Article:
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Byron Shire
March 7, 2021

All you need is LOVE?

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The sign of LOVE in Mullumbimby. Photo Simon Haslem.

Richard Hil

You can’t really miss it – it’s right there, in the middle of a paddock just as you approach Mullumbimby from the east: the word LOVE, displayed in enormous white capitalised letters.

Though bold and certainly impressive, I’m not quite sure if this simple, yet potent, symbol is meant as a public declaration of what abounds in Mullum, or if it’s a terse instruction to try harder – or indeed, whether it’s a simple reminder of what life should be about.

Fair enough, you might think. But being a cynical old sod, I found myself wincing at this cheesy aesthetic. It reminded me of the sort of thing you might see in the Robina Shopping Centre, or above the entrance to a high-priced retreat in outer Sydney. The more I contemplated LOVE, the more I questioned its meaning, especially when applied to the good denizens of Mullumbimby.

The weird and wonderful folk

As we all know, there are many weird and wonderful folk in this neck of the woods – I’m in the weird category. We all reside in what is a complex and contradictory place; halfway between an intentional community and a psychiatric hospital. It’s why people LOVE it. After all, why hang around one of those dreary Gold Coast beach suburbs when you can pay a million bucks for a shack, and then roam the potholed streets of nirvana chatting to the locals?

Sadly though, like most towns that attract droves of pilgrims in search of paradise, Mullum is becoming something of a mystery – a parody in search of authenticity. Don’t get me wrong, I still LOVE the place and many of the people in it, but as a mishmash of variegated and often transient groupings it feels more like Berlin, the city of exiles, than the Garden of Eden.

All the yoga studios, colonic irrigation clinics, astrological signs and rainbows suggest it’s Aquarius-central, albeit diluted by an influx of cashed-up retirees, eco-squillionaires, world-renowned creatives and any number of psychotherapists prepped to mop up the residues of discontent – yes, even here.

I’m not going to recite the history of Mullum – that’s been done ad nauseum, and often without any mention of the traditional custodians of this land. But it’s clear that successive migrations have shaped the town’s character.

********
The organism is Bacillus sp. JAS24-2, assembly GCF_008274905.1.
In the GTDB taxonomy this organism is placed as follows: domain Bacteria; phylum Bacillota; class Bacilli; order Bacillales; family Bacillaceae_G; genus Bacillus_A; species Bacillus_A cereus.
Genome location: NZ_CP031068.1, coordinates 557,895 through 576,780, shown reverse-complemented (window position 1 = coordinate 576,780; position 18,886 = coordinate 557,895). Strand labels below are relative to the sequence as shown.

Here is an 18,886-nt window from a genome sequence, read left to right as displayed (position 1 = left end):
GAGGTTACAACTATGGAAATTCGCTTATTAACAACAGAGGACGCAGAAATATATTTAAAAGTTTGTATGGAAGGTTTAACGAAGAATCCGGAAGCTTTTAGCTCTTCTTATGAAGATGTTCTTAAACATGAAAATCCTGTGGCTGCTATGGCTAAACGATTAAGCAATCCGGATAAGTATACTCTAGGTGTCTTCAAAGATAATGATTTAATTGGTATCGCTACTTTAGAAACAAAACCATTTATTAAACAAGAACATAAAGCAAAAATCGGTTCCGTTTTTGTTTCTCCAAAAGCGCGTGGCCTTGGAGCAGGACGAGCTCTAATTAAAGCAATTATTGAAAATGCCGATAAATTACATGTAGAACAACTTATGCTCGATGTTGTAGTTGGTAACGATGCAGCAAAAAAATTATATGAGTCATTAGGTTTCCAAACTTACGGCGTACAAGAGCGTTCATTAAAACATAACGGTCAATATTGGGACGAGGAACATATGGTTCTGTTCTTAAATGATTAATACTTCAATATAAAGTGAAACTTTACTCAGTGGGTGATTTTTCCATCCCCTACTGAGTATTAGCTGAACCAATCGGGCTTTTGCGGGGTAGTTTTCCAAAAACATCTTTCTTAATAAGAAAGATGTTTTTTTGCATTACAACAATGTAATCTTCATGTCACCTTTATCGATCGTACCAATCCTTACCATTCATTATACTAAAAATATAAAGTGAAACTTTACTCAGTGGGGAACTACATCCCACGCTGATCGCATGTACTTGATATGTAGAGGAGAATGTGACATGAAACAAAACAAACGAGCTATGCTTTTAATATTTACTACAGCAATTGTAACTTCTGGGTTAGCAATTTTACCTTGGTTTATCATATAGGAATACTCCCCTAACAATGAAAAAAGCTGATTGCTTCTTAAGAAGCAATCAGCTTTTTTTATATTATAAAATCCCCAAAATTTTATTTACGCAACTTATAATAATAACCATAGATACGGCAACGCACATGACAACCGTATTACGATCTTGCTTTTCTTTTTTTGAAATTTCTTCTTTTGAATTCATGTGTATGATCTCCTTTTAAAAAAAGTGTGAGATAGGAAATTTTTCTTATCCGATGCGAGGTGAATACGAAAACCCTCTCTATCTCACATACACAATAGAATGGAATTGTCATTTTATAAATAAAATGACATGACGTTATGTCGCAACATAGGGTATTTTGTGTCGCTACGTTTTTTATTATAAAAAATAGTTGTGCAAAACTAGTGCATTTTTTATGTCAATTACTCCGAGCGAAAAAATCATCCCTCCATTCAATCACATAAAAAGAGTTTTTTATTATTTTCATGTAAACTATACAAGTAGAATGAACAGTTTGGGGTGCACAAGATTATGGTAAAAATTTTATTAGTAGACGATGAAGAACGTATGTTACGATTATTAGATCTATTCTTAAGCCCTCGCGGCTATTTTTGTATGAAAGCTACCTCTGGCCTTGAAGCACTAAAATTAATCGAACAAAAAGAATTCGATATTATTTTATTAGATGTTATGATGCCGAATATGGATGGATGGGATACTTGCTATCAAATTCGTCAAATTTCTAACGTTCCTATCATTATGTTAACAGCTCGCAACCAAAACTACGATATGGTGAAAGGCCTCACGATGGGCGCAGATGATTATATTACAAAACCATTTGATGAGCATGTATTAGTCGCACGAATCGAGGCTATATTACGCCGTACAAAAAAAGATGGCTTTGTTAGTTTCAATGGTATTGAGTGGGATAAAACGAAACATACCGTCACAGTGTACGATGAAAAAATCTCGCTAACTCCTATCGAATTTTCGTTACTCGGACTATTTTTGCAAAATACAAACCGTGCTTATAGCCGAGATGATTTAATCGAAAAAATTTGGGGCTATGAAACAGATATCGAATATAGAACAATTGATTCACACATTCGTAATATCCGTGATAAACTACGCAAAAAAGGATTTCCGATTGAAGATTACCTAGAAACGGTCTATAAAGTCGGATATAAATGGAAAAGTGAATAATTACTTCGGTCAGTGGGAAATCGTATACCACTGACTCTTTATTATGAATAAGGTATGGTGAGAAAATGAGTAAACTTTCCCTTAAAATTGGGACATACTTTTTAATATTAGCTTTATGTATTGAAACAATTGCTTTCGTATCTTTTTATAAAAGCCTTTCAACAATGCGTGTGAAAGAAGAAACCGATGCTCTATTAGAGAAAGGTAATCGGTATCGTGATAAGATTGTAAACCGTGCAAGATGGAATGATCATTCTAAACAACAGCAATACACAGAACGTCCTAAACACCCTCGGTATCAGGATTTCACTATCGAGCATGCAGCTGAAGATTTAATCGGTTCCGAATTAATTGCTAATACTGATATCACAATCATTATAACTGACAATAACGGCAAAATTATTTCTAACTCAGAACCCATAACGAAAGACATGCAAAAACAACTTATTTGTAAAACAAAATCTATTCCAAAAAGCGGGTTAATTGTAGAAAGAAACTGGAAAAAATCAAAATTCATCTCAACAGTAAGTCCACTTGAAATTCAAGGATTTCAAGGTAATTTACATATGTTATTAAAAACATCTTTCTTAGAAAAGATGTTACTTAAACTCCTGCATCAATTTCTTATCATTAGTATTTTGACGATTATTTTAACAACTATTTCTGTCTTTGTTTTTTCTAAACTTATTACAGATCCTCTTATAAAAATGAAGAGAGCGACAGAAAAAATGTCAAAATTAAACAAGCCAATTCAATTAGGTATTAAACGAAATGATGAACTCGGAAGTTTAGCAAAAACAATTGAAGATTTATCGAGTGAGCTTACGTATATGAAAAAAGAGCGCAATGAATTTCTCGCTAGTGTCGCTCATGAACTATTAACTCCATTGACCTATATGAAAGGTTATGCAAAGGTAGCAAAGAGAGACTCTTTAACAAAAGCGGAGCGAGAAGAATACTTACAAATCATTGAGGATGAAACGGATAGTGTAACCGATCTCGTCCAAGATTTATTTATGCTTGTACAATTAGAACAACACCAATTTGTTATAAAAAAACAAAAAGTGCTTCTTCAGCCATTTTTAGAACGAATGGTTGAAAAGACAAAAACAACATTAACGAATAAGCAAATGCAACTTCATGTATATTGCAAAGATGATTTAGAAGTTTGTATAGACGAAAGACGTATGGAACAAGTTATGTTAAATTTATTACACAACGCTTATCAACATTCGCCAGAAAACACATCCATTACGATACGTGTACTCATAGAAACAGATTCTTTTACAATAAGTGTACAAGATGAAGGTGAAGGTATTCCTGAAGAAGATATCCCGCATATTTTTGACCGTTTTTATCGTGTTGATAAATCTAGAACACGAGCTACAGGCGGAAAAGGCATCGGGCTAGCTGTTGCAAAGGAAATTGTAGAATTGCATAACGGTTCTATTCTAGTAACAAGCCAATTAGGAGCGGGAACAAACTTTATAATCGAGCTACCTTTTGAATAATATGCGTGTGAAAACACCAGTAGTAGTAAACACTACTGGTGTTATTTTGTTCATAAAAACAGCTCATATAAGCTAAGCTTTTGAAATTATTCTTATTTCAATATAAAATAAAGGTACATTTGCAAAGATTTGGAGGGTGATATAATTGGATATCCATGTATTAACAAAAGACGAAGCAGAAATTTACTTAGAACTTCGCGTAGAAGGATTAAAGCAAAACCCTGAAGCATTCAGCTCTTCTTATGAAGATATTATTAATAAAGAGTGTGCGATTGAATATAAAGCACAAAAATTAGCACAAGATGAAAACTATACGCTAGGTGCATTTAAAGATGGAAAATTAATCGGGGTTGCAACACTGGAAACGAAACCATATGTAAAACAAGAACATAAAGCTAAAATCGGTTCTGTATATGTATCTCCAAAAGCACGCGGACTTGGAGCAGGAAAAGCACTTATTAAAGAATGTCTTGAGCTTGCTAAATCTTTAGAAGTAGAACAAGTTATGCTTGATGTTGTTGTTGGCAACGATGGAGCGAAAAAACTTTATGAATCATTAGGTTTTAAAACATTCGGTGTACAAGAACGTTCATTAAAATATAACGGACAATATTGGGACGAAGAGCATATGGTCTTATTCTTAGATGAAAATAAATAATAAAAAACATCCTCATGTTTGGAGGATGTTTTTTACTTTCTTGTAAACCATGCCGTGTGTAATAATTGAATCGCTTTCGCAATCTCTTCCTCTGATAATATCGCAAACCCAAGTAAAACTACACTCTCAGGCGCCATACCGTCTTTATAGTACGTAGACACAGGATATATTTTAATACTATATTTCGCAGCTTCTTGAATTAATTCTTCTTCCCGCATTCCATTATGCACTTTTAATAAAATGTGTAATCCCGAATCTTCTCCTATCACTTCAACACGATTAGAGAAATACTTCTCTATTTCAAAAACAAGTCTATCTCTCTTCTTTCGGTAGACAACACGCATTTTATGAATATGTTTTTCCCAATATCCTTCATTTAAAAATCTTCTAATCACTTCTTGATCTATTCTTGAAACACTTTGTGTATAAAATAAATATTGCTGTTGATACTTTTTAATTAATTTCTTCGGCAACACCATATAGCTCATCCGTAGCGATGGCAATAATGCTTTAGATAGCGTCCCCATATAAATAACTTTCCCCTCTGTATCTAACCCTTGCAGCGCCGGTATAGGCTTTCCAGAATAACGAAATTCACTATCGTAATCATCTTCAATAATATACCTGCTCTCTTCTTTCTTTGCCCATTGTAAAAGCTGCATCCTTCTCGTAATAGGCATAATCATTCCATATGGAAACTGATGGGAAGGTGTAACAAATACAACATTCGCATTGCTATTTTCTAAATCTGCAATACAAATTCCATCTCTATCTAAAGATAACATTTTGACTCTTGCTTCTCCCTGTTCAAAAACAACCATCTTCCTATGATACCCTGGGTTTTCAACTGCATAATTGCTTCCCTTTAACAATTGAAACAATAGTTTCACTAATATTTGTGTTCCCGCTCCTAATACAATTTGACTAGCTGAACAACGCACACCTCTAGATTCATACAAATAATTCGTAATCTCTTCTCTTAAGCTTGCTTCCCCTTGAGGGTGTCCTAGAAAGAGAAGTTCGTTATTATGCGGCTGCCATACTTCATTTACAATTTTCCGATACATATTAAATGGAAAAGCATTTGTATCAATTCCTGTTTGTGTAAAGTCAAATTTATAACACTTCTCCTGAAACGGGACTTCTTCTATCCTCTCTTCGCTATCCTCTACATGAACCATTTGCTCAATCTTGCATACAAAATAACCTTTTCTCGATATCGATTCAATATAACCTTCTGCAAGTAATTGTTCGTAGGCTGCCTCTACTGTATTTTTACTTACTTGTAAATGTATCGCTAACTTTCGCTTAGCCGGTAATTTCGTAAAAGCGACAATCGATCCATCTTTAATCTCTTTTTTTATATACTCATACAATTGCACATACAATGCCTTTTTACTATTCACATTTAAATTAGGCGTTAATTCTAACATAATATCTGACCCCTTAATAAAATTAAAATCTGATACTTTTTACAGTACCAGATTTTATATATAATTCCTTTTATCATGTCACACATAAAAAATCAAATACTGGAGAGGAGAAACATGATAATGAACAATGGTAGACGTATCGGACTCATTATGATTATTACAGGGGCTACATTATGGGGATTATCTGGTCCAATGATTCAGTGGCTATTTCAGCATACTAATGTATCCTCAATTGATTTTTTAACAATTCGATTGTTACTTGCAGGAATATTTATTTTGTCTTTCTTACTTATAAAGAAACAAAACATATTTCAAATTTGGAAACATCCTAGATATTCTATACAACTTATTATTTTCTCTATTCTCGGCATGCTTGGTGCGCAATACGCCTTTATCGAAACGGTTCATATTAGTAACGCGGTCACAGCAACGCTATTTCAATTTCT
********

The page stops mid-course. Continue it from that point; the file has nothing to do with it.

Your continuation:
The bold declaration of LOVE is in many ways emblematic of this character: a fusion of new age, hippiedom, Buddhism – whatever. It’s a handy gloss for a place that remains oddly oblivious to those troubling ‘shadow places’ that somehow evade our consciousness, but which define our experience of place. The horrors of invasion and colonial settlement are of course just as much part of Mullum’s history as is the overlay of ‘alternative’ lifestyles.

Really that special?

But if LOVE is meant to reflect the transcendent wonders of this place, how accurate is this claim?

I’ve lived here for nearly six years. It’s been an interesting experience. Ultimately though, it depends, doesn’t it, on who you meet and what’s going on in your own life, right? I’ve met hundreds of people here. That’s because the locals are more amenable to conversations than they are, say, in the city, and because many locals like to talk – a lot. There seems to be more time for such things.

That said, once you get into the innards of everyday relationships, you come to realise that Mullum is in many respects like any other place – despite all the kaleidoscopic colours and drum beats.

One key difference, however, is the more frequent mismatch between what people profess to be, and how they routinely behave. This applies to most of us, of course, but I think it’s more pronounced here simply because there are more ethereal claims to higher states of being. I’ve been tongue lashed on more than one occasion by supposedly peaceful, enlightened folk. I know of others who’ve come a cropper at the hands of those professing love and gratitude for all things. It’s rather bewildering.

And then there’s the invective heaped on prominent local figures in the local newspaper, with one individual taking out an advertisement to vent his spleen against the Shire’s mayor. I know of organisations that have fallen apart as a result of internal bickering, hecklers whose sole purpose is to elevate their status at the expense of speakers, groups that exclude potential members for any number of reasons, those who scream and shout at others during meetings, and so on.

There’s nothing unusual about any this. It’s called life. And for every troubling act, there is genuine kindness and compassion too. Life’s messy. But if LOVE is meant to signal some sort of exceptionalism, then it’s offkey. If it’s a call for LOVE IN ACTION BROADLY IN ACCORDANCE WITH POSITIVE INTENTION, then I’m all for it!

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  1. Richard: Good work!

    I love Mullum, too, for all its oddities.

    As my late friend often described Mullum (and the Valley): It has all the colour and madness of a free-range lunatic asylum.

    And I would want it any other way. 🙂

  2. ‘all you need is love’
    what I lovely flowery thought
    probably from listening to too much ‘news’, it seems to me that many people the world over would benefit from a lobotomy


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